If you struggle to focus and remember things, feel like your brain is mush and find it difficult to comprehend simple information, or feel like your mind is constantly racing then I suggest taking some time to rejuvenate your mind and give it a break. Some great ways to get mental rest include meditation, breathwork, prioritizing your day and chunking your time, letting go of perfection, and simplifying your day-to-day life by eliminating the things that aren’t necessary and are taking up mental space.

Social Rest

Most of us spend our days with people who pull from our social energy. This doesn’t mean that they are bad or negative per se, but they require us to constantly pour into them, which can be very draining. Social rest comes from spending time with those who you can enjoy one another’s company and come away feeling fuller than you started. If you find yourself lacking engagement and connection with others, isolating yourself from others, feeling alone in the world, or feeling drained by the people in your life you likely need some social rest. If this is you, be intentional about spending time with people that you can be your authentic self around and who revive you. A great place to start would be to call an old friend, spend quality time with a loved one, or say no to something you don’t really want to do.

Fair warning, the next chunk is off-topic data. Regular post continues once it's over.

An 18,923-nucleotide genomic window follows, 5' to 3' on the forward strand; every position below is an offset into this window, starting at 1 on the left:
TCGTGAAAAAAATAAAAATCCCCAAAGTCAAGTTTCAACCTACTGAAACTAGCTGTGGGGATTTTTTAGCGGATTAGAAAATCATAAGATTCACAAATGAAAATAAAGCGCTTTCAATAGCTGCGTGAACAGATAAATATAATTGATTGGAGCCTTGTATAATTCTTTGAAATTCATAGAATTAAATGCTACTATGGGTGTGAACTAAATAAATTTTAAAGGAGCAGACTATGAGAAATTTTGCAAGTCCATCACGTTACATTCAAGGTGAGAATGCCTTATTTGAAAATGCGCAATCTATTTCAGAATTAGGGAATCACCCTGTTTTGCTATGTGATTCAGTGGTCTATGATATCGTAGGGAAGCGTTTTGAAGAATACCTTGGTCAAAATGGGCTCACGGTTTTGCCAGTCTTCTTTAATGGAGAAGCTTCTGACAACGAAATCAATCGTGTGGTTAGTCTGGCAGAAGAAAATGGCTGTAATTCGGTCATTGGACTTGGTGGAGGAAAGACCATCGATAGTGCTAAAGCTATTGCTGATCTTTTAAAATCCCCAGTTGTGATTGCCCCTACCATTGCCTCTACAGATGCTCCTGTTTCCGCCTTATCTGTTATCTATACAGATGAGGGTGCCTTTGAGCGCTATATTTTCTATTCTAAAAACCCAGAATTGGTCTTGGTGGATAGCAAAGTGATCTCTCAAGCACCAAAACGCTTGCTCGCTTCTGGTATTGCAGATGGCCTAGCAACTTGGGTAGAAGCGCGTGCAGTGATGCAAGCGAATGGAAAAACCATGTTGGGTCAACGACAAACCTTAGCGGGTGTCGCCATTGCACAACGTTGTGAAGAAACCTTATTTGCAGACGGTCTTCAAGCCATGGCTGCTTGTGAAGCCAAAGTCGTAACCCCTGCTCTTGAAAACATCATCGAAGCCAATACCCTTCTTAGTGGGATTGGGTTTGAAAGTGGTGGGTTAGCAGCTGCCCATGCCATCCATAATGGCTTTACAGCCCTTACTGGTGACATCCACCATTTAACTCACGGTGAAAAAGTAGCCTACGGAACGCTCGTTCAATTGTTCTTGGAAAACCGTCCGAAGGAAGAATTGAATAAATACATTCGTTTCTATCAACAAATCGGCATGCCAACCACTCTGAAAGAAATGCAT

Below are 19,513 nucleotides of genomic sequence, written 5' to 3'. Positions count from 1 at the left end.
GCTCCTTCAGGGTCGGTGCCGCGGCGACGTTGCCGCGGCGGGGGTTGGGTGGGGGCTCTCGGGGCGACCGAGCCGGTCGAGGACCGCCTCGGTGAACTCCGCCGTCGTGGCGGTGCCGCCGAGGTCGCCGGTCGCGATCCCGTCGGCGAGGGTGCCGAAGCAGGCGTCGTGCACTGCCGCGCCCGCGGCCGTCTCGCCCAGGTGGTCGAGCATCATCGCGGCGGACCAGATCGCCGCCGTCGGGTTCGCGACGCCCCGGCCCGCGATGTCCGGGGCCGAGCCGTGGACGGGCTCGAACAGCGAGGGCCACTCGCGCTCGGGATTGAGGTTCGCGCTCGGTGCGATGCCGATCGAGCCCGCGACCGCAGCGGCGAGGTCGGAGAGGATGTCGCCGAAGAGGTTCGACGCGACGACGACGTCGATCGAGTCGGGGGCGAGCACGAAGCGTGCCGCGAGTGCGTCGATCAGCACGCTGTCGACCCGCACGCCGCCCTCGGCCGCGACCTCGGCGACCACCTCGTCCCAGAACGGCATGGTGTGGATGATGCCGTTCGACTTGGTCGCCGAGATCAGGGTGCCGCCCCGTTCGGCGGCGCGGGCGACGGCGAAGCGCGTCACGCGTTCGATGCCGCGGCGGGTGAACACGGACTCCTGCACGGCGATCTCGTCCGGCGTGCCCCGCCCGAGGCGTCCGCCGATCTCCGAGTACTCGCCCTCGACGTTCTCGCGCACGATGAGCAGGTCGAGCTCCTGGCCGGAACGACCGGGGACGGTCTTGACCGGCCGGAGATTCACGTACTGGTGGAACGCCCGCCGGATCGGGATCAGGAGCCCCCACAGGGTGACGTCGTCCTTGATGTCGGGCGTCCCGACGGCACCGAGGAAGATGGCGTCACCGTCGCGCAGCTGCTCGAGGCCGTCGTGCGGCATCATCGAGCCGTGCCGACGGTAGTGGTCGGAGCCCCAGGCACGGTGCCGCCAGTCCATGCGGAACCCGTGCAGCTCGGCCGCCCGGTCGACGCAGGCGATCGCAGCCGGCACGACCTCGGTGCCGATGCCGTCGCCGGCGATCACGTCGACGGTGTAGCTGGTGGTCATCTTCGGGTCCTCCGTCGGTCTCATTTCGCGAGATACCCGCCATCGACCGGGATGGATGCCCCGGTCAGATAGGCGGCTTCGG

Spiritual Rest

Spiritual rest varies depending on one’s belief system, but essentially revolves around our sense of purpose and giving back to humanity. Our spirituality gives us meaning in our everyday lives. It is also closely linked to our physical and mental health.  Some signs that you need spiritual rest are feeling the need to strive for wholeness, feeling hopeless, lacking motivation for life, feeling far from God, and lacking any sense of accomplishment or satisfaction. You can get spiritual rest through prayer, meditating on scripture, going to church, listening to worship music, learning more about spiritual disciplines, and spending time in nature.